The Battle of Spotsylvania: Tuesday, May 10, 1864
Upton's Advance

Upton's LaneOver the next few days, the blue clad soldiers would dig in opposite their gray and butternut foes. On May 10, two days after General Warren's clash with Ewell's Corps, a young Union Colonel would lead his brigade through the dense forest towards a portion of the long gray line. Late on that afternoon, Colonel Emory Upton, former commander of the 121st New York, advanced a brigade of men from Pennsylvania, New York and Maine along a thin woodland path to a location only yards from the unsuspecting Confederate lines.

In his memoirs, Ulysses S. Grant would offer, "Wright also reconnoitred his front and gained a considerably advanced position from the one he started from. He then organized a storming party, consisting of twelve regiments, and assigned Colonel Emory Upton, of the 121st New York Volunteers, to the command of it. About four o’clock in the afternoon the assault was ordered, Warren’s and Wright’s corps, with Mott’s division of Hancock’s corps, to move simultaneously. The movement was prompt, and in a few minutes the fiercest of struggles began. The battle-field was so densely covered with forest that but little could be seen, by any one person, as to the progress made. Meade and I occupied the best position we could get, in rear of Warren.

Upton's view of Doles' Salient.Warren was repulsed with heavy loss, General J. C. Rice being among the killed. He was not followed, however, by the enemy, and was thereby enabled to reorganize his command as soon as covered from the guns of the enemy. To the left our success was decided, but the advantage was lost by the feeble action of Mott. Upton with his assaulting party pushed forward and crossed the enemy’s intrenchments. Turning to the right and left he captured several guns and some hundreds of prisoners. Mott was ordered to his assistance but failed utterly. So much time was lost in trying to get up the troops which were in the right position to reinforce, that I ordered Upton to withdraw; but the officers and men of his command were so averse to giving up the advantage they had gained that I withdrew the order. To relieve them, I ordered a renewal of the assault. By this time Hancock, who had gone with Birney’s division to relieve Barlow, had returned, bringing the division with him. His corps was now joined with Warren’s and Wright’s in this last assault. It was gallantly made, many men getting up to, and over, the works of the enemy; but they were not able to hold them. At night they were withdrawn. Upton brought his prisoners with him, but the guns he had captured he was obliged to abandon. Upton had gained an important advantage, but a lack in others of the spirit and dash possessed by him lost it to us. Before leaving Washington I had been authorized to promote officers on the field for special acts of gallantry. By this authority I conferred the rank of brigadier-general upon Upton on the spot, and this act was confirmed by the President. Upton had been badly wounded in this fight."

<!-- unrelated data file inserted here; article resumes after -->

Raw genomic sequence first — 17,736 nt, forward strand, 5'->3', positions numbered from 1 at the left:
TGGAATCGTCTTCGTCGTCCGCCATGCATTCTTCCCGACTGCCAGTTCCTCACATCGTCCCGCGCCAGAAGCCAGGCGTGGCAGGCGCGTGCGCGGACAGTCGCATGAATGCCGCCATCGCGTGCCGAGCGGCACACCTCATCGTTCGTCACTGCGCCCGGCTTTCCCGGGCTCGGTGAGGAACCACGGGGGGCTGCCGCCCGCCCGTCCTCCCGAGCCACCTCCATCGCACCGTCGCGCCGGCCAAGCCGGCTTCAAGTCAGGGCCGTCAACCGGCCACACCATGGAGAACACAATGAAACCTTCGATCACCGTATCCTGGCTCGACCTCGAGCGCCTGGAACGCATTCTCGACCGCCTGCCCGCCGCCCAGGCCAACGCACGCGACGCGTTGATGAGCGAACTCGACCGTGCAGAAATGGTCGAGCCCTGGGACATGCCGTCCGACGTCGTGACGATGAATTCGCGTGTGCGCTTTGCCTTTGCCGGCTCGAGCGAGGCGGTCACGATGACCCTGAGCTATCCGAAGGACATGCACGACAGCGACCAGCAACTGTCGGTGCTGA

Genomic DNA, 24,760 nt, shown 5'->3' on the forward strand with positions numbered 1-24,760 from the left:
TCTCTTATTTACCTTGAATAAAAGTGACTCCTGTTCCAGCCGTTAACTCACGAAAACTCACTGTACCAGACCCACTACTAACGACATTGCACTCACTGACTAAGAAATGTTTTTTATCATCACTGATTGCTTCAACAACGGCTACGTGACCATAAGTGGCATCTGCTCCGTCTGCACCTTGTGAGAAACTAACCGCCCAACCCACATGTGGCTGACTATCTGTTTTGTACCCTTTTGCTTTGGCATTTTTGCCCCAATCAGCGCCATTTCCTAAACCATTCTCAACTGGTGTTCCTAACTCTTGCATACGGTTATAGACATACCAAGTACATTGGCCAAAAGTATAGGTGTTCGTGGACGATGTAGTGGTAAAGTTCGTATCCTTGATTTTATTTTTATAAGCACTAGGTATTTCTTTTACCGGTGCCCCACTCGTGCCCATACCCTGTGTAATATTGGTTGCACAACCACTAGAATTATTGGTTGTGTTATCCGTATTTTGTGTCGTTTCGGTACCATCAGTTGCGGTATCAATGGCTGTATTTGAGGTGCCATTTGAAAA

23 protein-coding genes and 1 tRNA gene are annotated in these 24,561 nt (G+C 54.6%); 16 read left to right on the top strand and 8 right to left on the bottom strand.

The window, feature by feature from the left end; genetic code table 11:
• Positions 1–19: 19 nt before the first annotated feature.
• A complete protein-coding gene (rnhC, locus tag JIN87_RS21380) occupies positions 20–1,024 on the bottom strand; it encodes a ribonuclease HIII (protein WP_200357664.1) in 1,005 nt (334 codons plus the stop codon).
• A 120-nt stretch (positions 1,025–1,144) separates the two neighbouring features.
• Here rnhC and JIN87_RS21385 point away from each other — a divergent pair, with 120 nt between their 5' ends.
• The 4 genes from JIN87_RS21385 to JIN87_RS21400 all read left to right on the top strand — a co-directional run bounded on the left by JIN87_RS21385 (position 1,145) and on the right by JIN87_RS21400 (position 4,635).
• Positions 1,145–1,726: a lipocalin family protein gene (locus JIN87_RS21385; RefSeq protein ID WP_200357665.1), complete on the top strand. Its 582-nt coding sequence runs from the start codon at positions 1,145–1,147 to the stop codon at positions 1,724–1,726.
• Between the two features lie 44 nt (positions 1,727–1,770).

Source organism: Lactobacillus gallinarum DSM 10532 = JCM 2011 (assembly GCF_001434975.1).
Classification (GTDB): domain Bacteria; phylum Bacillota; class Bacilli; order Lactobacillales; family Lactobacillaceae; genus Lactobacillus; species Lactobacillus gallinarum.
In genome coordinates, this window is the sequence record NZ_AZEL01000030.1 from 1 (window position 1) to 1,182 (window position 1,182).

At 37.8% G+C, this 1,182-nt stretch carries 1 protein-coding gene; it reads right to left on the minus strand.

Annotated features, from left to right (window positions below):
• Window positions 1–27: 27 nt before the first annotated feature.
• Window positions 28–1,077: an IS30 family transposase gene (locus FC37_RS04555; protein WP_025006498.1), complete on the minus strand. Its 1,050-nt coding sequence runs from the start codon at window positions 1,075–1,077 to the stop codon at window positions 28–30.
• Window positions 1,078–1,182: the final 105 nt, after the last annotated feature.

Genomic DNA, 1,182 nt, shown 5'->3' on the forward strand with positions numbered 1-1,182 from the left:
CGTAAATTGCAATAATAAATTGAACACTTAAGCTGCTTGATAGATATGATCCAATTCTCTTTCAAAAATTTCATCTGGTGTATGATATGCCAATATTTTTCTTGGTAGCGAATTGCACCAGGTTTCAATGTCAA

General Emory UptonGeneral Lee would state this more simply in his report of the several Union assaults on the 10th. "The last, which occurred after sunset, was the most obstinate, some of the enemy leaping over the breast-works. They were easily repulsed, except in front of Doles' brigade, where they drove our men from their position and from a four-gun battery there posted. The men were soon rallied, and by dark our line was re-established and the battery recovered."

General Burnside, who lead the 9th Corps with the Army of the Potomac, also gained some measure of success on the 11th but, due to the problems with coordinating movements in the dense woodland, was ordered to give up what he achieved. "Burnside on the left had got up to within a few hundred yards of Spottsylvania Court House, completely turning Lee’s right. He was not aware of the importance of the advantage he had gained, and I, being with the troops where the heavy fighting was, did not know of it at the time. He had gained his position with but little fighting, and almost without loss. Burnside’s position now separated him widely from Wright’s corps, the corps nearest to him. At night he was ordered to join on to this. This brought him back about a mile, and lost to us an important advantage. I attach no blame to Burnside for this, but I do to myself for not having had a staff officer with him to report to me his position."

Despite the failure to secure the ground initially gained, Grant saw a glimmer of hope. [9]